The Fair Share Festival is over! I’ll post some more detailed reflections later, but here are a few photos and some initial thoughts.
After a successful screening of The True Cost (a documentary about fast fashion) on Thursday, we woke on Saturday to heavy rain. Much of the set up was done in the rain, but the weather did clear before the start of the Festival. Unfortunately the weather wasn’t kind to us as it was quite hot on both Saturday and Sunday – especially as much of the festival was on the dark concrete playground – and there were strong winds. In fact while a local TV news crew were filming in the main hall, we nearly had a 6×6 metre marquee blow away! It would have been one way to get on the news!
One of the things I’ve learnt from the Family Action Centre is the value of starting a conference (or Festival in this case) with music. It was great having a Ukulele group perform and then, as part of acknowledging the traditional owners of the land, some Aboriginal students from a local high school (with a couple of students from the primary school we were at) played the didgeridoo and danced.
We weren’t able to use some of the classrooms because they were being renovated and were offered some rooms upstairs instead. We worried that people might not go up there, so Cathy suggested using marquees instead. While the wind made them a bit challenging at times, they worked very well because people wandering past dropped in to listen.
One of the more popular activities was the clothing and book swap. I must admit I wasn’t sure that it was going to work, but Cathy and some of the committee were keen, so I was happy to go along with it. It was a real buzz and over 800 items were traded.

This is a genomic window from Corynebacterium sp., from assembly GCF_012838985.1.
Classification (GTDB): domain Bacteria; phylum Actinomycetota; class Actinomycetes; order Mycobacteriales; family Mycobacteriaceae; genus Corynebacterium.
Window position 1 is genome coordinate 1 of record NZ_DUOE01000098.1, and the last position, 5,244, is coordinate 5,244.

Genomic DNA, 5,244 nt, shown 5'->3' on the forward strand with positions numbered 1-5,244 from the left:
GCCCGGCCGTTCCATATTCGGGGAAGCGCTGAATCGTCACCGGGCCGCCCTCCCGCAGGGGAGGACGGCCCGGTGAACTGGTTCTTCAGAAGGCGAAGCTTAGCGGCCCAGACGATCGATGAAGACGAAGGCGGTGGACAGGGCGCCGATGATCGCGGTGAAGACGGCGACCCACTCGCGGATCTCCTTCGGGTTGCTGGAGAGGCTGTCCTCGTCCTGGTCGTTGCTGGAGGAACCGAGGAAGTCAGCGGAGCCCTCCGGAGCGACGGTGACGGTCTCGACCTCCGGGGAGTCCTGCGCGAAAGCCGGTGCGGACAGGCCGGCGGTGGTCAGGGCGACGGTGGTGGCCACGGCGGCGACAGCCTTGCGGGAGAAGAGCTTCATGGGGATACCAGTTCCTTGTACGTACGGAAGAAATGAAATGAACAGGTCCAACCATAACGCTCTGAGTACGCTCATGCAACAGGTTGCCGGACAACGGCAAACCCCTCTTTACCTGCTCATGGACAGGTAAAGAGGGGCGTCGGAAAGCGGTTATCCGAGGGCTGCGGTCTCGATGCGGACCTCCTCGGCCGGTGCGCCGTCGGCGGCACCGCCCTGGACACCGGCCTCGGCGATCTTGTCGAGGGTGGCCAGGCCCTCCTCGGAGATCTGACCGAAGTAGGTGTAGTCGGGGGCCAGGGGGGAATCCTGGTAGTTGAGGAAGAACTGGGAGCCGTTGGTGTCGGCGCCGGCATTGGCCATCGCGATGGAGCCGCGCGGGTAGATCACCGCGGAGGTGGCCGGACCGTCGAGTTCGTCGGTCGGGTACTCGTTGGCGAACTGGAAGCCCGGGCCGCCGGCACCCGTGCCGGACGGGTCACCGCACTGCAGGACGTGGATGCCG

We wanted to create a good vibe at the festival and one of the ways we did it was to have some people wander around over lunch in some of Cathy’s upcycled garments – they certainly generated interest.
Another highlight was the tiny house project. As it was being filmed by Better Homes and Gardens with Adam Doville (one of the presenters and the 2014 winner of House Rules) there was lots of interest and many people watched what was going on. Some people also joined in to help make some of the fittings.
The idea of two Year 10 girls creating a tiny house captured lot’s of attention. The reality was that lots of other people were involved as well, so it turned into quite a community project.
Overall there was a great mix of talks, panel discussions, workshops, upcycling workshops and other activities. The Hamilton Public School also got behind the festival with providing food and a very popular lemonade stand, doing some wonderful signs and organising an evening of music.
As the theme of the festival was consumption, waste and upcycling we wanted to limit our waste. One of the things we did was to have reusable plates and eating utensils rather than disposable ones. It took a bit of organising (particularly to address concerns relating to sterilising) and a bit of extra work on the day, but it was great seeing people at the washing stations.
While there is scope for improvement, I feel confident it was a successful event with a wonderful vibe.
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